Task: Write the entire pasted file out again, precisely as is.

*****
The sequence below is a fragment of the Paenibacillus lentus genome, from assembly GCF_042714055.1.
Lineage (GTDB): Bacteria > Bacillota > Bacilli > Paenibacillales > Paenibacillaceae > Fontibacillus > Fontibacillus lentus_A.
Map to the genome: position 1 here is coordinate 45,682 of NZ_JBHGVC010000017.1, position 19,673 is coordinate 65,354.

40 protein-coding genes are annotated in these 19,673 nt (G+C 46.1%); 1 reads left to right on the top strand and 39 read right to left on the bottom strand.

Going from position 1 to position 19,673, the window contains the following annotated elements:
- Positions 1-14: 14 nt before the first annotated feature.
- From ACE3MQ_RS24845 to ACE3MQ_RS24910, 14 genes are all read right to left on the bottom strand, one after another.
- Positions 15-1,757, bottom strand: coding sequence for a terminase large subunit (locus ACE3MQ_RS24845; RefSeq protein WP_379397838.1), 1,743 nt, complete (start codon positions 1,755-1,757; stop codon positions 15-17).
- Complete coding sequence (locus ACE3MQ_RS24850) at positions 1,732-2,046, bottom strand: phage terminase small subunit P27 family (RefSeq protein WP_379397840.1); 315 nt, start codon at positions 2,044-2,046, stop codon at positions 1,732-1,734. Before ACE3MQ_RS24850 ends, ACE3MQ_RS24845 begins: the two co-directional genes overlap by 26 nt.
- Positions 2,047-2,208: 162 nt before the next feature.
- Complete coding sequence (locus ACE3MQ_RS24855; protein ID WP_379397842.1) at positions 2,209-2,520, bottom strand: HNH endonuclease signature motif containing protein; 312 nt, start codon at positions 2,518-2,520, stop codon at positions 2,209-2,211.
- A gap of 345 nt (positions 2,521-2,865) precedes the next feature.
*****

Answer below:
The sequence below is a fragment of the Paenibacillus lentus genome, from assembly GCF_042714055.1.
Lineage (GTDB): Bacteria > Bacillota > Bacilli > Paenibacillales > Paenibacillaceae > Fontibacillus > Fontibacillus lentus_A.
Map to the genome: position 1 here is coordinate 45,682 of NZ_JBHGVC010000017.1, position 19,673 is coordinate 65,354.

40 protein-coding genes are annotated in these 19,673 nt (G+C 46.1%); 1 reads left to right on the top strand and 39 read right to left on the bottom strand.

Going from position 1 to position 19,673, the window contains the following annotated elements:
- Positions 1-14: 14 nt before the first annotated feature.
- From ACE3MQ_RS24845 to ACE3MQ_RS24910, 14 genes are all read right to left on the bottom strand, one after another.
- Positions 15-1,757, bottom strand: coding sequence for a terminase large subunit (locus ACE3MQ_RS24845; RefSeq protein WP_379397838.1), 1,743 nt, complete (start codon positions 1,755-1,757; stop codon positions 15-17).
- Complete coding sequence (locus ACE3MQ_RS24850) at positions 1,732-2,046, bottom strand: phage terminase small subunit P27 family (RefSeq protein WP_379397840.1); 315 nt, start codon at positions 2,044-2,046, stop codon at positions 1,732-1,734. Before ACE3MQ_RS24850 ends, ACE3MQ_RS24845 begins: the two co-directional genes overlap by 26 nt.
- Positions 2,047-2,208: 162 nt before the next feature.
- Complete coding sequence (locus ACE3MQ_RS24855; protein ID WP_379397842.1) at positions 2,209-2,520, bottom strand: HNH endonuclease signature motif containing protein; 312 nt, start codon at positions 2,518-2,520, stop codon at positions 2,209-2,211.
- A gap of 345 nt (positions 2,521-2,865) precedes the next feature.